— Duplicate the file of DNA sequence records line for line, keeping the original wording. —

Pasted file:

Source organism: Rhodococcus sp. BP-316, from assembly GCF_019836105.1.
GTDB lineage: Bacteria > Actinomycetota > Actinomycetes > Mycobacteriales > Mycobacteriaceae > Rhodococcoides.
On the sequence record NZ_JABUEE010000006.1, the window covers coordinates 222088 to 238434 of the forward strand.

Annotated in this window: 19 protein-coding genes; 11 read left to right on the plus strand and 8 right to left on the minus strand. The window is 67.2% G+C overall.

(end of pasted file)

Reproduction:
Source organism: Rhodococcus sp. BP-316, from assembly GCF_019836105.1.
GTDB lineage: Bacteria > Actinomycetota > Actinomycetes > Mycobacteriales > Mycobacteriaceae > Rhodococcoides.
On the sequence record NZ_JABUEE010000006.1, the window covers coordinates 222088 to 238434 of the forward strand.

Annotated in this window: 19 protein-coding genes; 11 read left to right on the plus strand and 8 right to left on the minus strand. The window is 67.2% G+C overall.